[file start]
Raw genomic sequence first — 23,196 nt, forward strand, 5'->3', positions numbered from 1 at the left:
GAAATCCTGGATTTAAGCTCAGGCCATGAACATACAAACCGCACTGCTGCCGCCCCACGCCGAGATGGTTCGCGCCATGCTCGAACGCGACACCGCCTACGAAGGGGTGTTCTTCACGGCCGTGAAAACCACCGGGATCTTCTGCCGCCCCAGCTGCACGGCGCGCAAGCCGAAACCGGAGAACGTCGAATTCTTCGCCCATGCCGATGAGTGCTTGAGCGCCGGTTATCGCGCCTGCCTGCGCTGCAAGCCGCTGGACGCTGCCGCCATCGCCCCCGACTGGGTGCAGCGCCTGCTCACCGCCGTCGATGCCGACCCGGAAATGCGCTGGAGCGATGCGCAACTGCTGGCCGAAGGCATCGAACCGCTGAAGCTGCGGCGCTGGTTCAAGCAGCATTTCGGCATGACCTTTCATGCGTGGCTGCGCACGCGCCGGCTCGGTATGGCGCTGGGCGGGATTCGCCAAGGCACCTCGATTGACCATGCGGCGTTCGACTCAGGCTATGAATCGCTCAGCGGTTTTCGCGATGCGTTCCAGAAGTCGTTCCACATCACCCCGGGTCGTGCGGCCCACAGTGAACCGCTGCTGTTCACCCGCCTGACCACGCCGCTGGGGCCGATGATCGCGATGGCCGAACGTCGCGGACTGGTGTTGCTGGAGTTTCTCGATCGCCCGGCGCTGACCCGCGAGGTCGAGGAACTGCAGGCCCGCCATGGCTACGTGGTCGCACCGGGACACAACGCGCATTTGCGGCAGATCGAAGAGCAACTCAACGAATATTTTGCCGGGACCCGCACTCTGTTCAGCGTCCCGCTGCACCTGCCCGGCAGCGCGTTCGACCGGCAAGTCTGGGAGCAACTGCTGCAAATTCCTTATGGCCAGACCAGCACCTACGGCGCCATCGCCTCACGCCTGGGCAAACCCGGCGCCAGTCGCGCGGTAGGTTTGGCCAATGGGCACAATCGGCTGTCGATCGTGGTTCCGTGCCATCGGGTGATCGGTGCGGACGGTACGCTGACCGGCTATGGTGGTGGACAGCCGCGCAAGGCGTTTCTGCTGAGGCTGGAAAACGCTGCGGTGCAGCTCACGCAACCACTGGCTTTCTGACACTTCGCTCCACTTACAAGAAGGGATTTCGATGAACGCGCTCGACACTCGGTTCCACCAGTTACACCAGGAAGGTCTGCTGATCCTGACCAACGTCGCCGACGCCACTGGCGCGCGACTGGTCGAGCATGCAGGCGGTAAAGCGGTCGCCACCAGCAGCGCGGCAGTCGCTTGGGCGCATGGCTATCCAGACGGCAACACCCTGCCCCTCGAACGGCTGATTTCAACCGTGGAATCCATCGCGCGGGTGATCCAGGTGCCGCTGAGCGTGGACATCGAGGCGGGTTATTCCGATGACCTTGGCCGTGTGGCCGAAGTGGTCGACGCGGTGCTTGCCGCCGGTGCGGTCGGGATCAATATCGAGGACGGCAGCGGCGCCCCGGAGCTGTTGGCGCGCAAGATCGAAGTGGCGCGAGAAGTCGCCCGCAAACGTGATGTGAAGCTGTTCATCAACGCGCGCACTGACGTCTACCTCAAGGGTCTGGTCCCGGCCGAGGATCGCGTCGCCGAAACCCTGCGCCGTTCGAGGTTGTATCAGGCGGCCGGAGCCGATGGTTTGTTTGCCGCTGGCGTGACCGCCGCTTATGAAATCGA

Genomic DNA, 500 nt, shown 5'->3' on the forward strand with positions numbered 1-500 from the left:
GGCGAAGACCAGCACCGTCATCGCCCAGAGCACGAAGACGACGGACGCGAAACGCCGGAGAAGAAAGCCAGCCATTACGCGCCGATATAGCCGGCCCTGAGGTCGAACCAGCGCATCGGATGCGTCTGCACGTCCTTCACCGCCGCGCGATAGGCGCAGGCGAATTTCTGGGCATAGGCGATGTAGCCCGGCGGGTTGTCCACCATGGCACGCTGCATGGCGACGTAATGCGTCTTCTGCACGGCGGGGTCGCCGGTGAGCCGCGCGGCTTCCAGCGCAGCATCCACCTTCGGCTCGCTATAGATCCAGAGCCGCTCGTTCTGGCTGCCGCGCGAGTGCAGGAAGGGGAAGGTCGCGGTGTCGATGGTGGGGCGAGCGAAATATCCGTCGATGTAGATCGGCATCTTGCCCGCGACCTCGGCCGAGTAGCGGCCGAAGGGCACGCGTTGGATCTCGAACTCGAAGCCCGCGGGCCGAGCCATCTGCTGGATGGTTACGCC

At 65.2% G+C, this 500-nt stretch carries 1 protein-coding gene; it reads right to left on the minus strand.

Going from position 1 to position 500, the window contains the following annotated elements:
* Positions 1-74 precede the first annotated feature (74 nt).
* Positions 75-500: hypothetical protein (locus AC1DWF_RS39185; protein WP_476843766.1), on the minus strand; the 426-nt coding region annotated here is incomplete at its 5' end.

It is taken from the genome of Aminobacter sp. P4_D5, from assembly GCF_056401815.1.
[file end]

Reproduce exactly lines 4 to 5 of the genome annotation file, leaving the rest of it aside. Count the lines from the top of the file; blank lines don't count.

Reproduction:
GGCGAAGACCAGCACCGTCATCGCCCAGAGCACGAAGACGACGGACGCGAAACGCCGGAGAAGAAAGCCAGCCATTACGCGCCGATATAGCCGGCCCTGAGGTCGAACCAGCGCATCGGATGCGTCTGCACGTCCTTCACCGCCGCGCGATAGGCGCAGGCGAATTTCTGGGCATAGGCGATGTAGCCCGGCGGGTTGTCCACCATGGCACGCTGCATGGCGACGTAATGCGTCTTCTGCACGGCGGGGTCGCCGGTGAGCCGCGCGGCTTCCAGCGCAGCATCCACCTTCGGCTCGCTATAGATCCAGAGCCGCTCGTTCTGGCTGCCGCGCGAGTGCAGGAAGGGGAAGGTCGCGGTGTCGATGGTGGGGCGAGCGAAATATCCGTCGATGTAGATCGGCATCTTGCCCGCGACCTCGGCCGAGTAGCGGCCGAAGGGCACGCGTTGGATCTCGAACTCGAAGCCCGCGGGCCGAGCCATCTGCTGGATGGTTACGCC

At 65.2% G+C, this 500-nt stretch carries 1 protein-coding gene; it reads right to left on the minus strand.